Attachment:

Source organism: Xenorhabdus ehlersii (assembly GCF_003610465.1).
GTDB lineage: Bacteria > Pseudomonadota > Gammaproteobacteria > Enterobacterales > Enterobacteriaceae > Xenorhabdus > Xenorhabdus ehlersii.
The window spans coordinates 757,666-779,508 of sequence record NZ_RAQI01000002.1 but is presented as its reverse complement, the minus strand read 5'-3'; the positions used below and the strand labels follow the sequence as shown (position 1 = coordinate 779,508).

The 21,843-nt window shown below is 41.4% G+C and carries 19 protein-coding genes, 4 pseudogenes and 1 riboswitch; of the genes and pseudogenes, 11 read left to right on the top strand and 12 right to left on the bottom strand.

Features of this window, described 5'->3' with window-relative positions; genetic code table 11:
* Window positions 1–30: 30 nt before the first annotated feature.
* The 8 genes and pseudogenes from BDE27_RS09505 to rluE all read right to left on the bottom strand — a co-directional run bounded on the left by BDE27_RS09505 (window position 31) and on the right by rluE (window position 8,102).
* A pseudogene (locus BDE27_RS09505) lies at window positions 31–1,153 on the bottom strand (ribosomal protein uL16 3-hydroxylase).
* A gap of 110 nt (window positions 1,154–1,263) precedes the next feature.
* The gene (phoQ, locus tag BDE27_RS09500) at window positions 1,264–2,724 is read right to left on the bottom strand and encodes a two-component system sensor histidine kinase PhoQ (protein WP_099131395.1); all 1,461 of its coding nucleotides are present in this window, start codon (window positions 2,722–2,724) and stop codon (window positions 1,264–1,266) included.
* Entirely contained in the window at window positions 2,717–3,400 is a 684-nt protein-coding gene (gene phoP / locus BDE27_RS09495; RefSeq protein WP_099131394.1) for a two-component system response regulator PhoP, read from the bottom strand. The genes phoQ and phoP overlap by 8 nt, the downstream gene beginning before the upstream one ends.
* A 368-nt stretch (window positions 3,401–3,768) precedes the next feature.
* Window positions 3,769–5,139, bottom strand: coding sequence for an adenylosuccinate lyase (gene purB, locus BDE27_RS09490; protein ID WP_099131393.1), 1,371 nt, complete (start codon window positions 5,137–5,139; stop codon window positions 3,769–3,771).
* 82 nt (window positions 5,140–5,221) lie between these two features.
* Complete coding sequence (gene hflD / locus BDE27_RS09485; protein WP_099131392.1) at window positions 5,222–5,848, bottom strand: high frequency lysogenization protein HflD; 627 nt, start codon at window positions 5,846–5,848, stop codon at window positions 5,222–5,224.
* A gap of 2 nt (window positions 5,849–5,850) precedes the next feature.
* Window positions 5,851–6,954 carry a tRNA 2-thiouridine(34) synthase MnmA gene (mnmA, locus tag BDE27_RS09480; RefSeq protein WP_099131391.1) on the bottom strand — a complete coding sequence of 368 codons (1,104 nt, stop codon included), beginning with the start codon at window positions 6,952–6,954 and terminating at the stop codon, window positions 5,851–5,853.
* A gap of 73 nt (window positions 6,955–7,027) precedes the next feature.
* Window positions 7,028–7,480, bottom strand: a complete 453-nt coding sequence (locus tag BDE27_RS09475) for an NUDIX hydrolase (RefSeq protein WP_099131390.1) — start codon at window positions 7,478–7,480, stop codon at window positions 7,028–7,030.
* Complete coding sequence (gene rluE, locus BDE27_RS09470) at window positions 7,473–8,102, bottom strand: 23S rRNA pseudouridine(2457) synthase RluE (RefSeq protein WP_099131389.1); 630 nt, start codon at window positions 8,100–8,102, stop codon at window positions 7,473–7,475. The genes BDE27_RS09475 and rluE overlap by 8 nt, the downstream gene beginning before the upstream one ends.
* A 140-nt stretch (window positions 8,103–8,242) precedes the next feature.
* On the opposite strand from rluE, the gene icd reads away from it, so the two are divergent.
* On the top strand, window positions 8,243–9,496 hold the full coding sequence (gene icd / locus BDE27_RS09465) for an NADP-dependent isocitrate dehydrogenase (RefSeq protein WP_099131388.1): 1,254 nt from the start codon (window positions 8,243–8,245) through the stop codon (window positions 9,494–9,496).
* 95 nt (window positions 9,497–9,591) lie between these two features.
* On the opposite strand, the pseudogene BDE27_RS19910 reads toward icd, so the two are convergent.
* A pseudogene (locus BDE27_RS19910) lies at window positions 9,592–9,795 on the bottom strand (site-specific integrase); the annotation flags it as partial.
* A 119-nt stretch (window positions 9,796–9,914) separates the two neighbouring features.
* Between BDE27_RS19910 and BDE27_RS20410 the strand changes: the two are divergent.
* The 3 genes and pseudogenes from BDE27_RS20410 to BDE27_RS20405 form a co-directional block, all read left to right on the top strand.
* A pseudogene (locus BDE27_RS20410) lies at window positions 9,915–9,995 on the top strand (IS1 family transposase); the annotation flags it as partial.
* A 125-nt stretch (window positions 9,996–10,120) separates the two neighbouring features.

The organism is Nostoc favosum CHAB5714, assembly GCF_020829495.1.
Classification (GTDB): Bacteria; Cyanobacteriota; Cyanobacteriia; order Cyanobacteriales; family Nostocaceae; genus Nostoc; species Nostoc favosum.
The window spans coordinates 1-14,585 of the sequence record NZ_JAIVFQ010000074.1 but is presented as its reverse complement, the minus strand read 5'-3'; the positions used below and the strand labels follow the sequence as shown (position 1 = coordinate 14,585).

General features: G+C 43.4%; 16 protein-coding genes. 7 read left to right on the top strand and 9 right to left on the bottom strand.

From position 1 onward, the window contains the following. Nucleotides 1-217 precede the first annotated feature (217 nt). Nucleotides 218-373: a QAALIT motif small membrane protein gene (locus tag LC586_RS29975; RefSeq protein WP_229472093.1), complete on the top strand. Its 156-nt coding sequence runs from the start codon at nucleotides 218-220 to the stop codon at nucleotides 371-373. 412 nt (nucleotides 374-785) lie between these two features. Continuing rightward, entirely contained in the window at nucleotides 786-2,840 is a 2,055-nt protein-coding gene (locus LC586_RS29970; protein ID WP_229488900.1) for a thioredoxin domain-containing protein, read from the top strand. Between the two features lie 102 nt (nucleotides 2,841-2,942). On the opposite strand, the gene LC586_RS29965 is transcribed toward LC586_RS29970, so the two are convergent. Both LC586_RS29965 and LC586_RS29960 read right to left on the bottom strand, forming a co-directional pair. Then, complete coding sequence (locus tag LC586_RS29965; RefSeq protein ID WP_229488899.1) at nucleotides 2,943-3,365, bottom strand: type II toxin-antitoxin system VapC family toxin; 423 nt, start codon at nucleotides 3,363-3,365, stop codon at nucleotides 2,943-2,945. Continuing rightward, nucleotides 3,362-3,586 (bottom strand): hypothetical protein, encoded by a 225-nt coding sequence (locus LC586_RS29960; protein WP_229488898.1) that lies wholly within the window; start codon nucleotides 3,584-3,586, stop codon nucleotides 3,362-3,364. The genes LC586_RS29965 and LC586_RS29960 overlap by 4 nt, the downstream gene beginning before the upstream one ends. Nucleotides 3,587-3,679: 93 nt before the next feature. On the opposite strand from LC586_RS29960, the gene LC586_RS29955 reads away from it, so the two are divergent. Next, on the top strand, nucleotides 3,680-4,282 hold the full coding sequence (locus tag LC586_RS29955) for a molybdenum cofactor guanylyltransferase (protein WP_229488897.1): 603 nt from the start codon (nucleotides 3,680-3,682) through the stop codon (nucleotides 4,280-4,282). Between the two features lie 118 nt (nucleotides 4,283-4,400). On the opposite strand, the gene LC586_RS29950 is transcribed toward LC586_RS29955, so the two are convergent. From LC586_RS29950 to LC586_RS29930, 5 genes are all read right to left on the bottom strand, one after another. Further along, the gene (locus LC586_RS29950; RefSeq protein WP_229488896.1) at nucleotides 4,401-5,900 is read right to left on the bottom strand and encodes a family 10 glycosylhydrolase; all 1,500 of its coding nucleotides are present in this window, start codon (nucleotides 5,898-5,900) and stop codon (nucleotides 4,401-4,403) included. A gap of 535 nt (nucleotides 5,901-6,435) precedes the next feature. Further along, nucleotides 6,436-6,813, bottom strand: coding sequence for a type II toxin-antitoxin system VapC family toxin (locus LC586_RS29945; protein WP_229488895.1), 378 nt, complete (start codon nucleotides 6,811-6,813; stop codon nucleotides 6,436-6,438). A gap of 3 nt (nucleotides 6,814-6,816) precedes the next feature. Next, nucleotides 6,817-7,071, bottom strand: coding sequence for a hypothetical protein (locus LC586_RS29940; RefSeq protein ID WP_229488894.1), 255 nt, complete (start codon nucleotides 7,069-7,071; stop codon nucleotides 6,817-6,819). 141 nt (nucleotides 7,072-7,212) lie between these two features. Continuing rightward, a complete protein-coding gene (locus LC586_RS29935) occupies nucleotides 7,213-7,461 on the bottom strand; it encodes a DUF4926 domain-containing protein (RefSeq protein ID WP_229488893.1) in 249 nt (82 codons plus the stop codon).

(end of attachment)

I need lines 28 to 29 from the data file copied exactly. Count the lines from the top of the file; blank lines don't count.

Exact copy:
* Between BDE27_RS19910 and BDE27_RS20410 the strand changes: the two are divergent.
* The 3 genes and pseudogenes from BDE27_RS20410 to BDE27_RS20405 form a co-directional block, all read left to right on the top strand.